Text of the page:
1. Is a booster worth making at all? Is there a reason to believe that an Omicron-based vaccine will have any more impact on Covid than existing vaccines?
  2. If so, which subvariant(s) will be used to determine the composition of the booster?

An interesting aside

The FDA's advisory panel voted 19-2 to recommend a vaccine based on the Omicron BA.1 subvariant. It was rather surprising in that one of the two "no" votes belonged to Dr. Paul Offit of the Children’s Hospital of Philadelphia – as qualified a vaccine expert as you'll ever find. (Offit is a former member of the ACSH board of directors.) Offit said that he would support a booster against the BA.4/5 subvariants but not for BA.1. There is something inherently disquieting about being on one side of a vaccine vote when Offit is on the other.

Apparently, the FDA agreed:

Source: Washington Post, June 30, 2022

But this was not a simple decision because there was limited evidence that BA.1 might be a suitable target. According to a Pfizer press release

Omicron-adapted monovalent candidate given as a fourth booster dose elicited a 13.5 and 19.6-fold increase in neutralizing geometric titers against Omicron BA.1... [which is higher than the Moderna] bivalent vaccine candidate [which] exhibited a 9.1 and 10.9-fold increase against Omicron...Preliminary laboratory studies demonstrate both Omicron-adapted candidates neutralize Omicron BA.4 and BA.5 though to a lesser extent than they do for BA.1.

Does an Omicron-based booster make sense at all?

Although the FDA has already decided yes there are still some questions to consider:

Will an Omicron booster, single or bivalent, make a difference in the health burden of Covid? After all, it is widely believed that Omicron does not cause serious disease. There are differing opinions.

Omicron infection generally causes less severe disease than infection with prior variants.

CDC COVID-19 site, March 29, 2022

However, this has recently been disputed by researchers are Yale:

A new study by investigators at the Yale Center for Outcomes Research and Evaluation (CORE) and Harvard shows the Omicron variant of the COVID-19 virus caused more excess deaths in just eight weeks than the Delta variant caused in its entire 23-week outbreak

Dr. Offit offers another view:

We need to see clear evidence that adding omicron or an omicron variant vaccine to the ancestral strain vaccine clearly lessens the risk of serious illness caused by COVID. To date, we haven’t seen that evidence.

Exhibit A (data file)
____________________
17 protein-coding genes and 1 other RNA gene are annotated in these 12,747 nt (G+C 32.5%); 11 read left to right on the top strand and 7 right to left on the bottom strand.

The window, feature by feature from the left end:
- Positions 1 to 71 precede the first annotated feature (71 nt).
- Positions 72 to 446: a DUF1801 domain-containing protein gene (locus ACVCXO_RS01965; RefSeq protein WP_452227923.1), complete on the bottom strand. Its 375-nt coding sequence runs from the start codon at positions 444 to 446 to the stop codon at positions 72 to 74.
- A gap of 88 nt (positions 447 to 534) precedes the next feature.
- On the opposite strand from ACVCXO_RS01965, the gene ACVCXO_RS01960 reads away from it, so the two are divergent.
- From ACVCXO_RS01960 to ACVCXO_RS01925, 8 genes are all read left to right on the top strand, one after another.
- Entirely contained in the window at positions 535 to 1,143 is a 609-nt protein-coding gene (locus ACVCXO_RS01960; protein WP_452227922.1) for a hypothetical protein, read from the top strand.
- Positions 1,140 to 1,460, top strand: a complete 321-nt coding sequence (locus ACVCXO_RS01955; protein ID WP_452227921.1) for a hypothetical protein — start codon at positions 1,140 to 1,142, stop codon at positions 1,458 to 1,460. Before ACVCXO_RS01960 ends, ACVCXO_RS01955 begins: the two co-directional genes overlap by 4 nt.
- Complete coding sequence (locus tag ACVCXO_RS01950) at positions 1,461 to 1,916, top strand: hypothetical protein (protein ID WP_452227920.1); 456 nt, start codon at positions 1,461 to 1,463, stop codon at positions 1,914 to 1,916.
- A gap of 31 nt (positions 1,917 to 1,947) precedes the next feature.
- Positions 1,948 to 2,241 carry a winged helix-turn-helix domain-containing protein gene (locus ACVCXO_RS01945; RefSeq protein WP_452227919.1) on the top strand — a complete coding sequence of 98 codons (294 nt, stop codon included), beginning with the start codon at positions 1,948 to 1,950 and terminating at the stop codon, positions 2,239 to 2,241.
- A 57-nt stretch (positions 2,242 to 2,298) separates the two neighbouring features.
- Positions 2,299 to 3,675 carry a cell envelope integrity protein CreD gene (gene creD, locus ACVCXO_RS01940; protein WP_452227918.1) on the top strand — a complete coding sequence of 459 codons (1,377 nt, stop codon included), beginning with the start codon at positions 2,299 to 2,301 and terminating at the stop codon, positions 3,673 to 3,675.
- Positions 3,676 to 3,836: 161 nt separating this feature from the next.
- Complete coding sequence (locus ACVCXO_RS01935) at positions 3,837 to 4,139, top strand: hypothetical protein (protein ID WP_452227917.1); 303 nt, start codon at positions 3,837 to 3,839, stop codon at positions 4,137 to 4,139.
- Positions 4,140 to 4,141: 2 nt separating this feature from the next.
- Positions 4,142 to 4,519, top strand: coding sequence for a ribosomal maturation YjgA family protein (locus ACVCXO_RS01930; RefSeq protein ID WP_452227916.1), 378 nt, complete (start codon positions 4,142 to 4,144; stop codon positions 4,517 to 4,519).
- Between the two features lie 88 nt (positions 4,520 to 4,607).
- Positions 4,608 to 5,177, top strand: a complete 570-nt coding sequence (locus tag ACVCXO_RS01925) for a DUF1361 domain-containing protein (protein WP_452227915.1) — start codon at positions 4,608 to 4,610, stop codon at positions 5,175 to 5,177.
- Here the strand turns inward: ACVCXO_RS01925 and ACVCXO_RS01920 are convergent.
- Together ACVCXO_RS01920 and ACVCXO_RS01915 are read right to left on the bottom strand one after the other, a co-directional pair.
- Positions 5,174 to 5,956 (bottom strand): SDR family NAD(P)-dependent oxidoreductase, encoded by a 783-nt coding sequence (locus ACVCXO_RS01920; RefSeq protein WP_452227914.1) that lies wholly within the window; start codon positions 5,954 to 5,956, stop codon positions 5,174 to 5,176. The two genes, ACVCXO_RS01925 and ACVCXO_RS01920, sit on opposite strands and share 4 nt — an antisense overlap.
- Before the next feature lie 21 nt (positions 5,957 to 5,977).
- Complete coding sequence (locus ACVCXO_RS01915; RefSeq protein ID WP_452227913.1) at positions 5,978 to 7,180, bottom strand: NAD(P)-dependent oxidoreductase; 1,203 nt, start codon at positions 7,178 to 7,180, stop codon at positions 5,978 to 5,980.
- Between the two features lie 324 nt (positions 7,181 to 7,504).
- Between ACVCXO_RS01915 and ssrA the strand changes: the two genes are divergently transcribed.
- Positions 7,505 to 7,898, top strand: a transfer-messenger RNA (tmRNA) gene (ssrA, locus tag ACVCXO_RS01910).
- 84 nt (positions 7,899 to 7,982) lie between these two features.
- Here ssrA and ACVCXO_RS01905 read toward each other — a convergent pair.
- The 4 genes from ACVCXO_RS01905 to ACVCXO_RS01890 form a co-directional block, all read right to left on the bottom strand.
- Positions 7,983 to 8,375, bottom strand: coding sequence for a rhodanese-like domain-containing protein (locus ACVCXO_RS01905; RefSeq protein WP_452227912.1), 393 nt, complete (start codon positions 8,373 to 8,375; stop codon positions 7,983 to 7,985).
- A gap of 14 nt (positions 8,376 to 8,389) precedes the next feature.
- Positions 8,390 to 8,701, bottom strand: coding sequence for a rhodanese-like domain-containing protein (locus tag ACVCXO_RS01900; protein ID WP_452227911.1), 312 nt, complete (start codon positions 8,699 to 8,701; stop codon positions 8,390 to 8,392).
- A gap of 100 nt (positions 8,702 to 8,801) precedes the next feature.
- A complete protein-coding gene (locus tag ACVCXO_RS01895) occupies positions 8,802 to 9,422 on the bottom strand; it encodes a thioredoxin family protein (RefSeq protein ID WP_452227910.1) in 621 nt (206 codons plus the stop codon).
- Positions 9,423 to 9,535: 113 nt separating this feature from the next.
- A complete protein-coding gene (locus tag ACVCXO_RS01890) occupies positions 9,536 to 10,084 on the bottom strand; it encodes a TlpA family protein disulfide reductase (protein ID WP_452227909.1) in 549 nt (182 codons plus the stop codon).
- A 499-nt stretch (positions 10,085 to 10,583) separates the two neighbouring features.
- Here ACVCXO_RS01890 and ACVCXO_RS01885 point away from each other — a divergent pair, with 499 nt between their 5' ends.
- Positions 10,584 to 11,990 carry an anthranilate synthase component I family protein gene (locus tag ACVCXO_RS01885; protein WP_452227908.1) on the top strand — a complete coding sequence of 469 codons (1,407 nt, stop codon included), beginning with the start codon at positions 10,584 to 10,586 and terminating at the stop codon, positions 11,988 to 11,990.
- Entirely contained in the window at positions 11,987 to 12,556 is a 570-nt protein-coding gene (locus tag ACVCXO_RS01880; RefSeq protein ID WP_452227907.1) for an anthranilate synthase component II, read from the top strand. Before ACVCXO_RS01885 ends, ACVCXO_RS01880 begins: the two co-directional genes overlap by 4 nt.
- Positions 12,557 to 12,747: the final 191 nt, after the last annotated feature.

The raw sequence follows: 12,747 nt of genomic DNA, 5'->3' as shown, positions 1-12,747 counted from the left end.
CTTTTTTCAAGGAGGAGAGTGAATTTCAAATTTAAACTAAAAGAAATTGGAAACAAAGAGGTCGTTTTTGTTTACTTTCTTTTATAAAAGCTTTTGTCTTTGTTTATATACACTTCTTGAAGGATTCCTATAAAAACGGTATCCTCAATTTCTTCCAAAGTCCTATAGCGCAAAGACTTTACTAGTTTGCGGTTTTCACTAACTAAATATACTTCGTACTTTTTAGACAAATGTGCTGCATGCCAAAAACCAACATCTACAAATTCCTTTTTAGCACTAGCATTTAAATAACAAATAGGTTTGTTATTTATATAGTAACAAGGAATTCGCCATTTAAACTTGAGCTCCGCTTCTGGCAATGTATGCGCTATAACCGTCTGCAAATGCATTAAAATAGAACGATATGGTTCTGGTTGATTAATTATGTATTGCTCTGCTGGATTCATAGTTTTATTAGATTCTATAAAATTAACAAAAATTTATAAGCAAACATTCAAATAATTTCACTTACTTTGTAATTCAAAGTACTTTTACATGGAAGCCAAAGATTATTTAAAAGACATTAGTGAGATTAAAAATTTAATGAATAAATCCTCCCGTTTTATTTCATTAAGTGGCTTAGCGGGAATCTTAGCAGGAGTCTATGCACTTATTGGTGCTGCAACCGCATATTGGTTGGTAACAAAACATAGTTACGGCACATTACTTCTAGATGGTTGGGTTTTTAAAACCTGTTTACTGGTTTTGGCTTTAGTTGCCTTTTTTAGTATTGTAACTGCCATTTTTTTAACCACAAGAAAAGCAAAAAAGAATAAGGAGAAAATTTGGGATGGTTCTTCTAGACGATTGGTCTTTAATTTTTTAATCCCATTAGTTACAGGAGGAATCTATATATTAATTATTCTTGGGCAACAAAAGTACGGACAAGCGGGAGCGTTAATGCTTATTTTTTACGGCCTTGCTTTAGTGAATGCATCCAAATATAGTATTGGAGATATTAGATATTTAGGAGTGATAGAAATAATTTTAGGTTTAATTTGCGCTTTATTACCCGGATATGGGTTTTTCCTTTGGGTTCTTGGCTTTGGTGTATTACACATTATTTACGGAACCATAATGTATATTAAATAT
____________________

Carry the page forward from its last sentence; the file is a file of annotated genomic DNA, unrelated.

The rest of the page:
Paul Offit, M.D., Private communication, June 30, 2022

Apparently, Offit remains unconvinced that any Omicron vaccine will provide an additional benefit, but he maintains that if we're going to develop one it should at least be based upon the most important subvariant to date.

What about timing?

Any approved new vaccine will be about six months behind because of the time it will take to manufacture it. And if a new variant of concern pops up in the meantime this lag will be even greater. This does not mean that either/both of these existing boosters (3) won't be effective, but it is impossible to predict what the Covid landscape will look like in six months. Will BA.5 still be the predominant subvariant? Don't bet on it. Will a new variant arise that bypasses immunity from either vaccination, prior infection, or both? No one can possibly know this. 

Bottom line

It should be obvious that when Covid is concerned there are plenty of questions and fewer answers. The best anyone can do, even the best scientists on earth, is to take an educated guess based on prior data and hope that this may pan out in the end. More than two years into the pandemic Covid remains fascinating, frustrating, and profoundly challenging.


(1) It is no more difficult to make a vaccine against a given variant than it was to make one based on the Wuhan strain. The mRNA formula is modified to match the target spike proteins but the vaccine is synthesized in the same way. 

(2) Of course there are millions/billions of Covid mutants, most of which appear and disappear without any impact on humans. 

(3) Technically, these shots are not really boosters since their composition is different from that of the original vaccine. But people are already using the term, including the FDA



Josh Bloom

Director of Chemical and Pharmaceutical Science

Dr. Josh Bloom, the Director of Chemical and Pharmaceutical Science, comes from the world of drug discovery, where he did research for more than 20 years. He holds a Ph.D. in chemistry.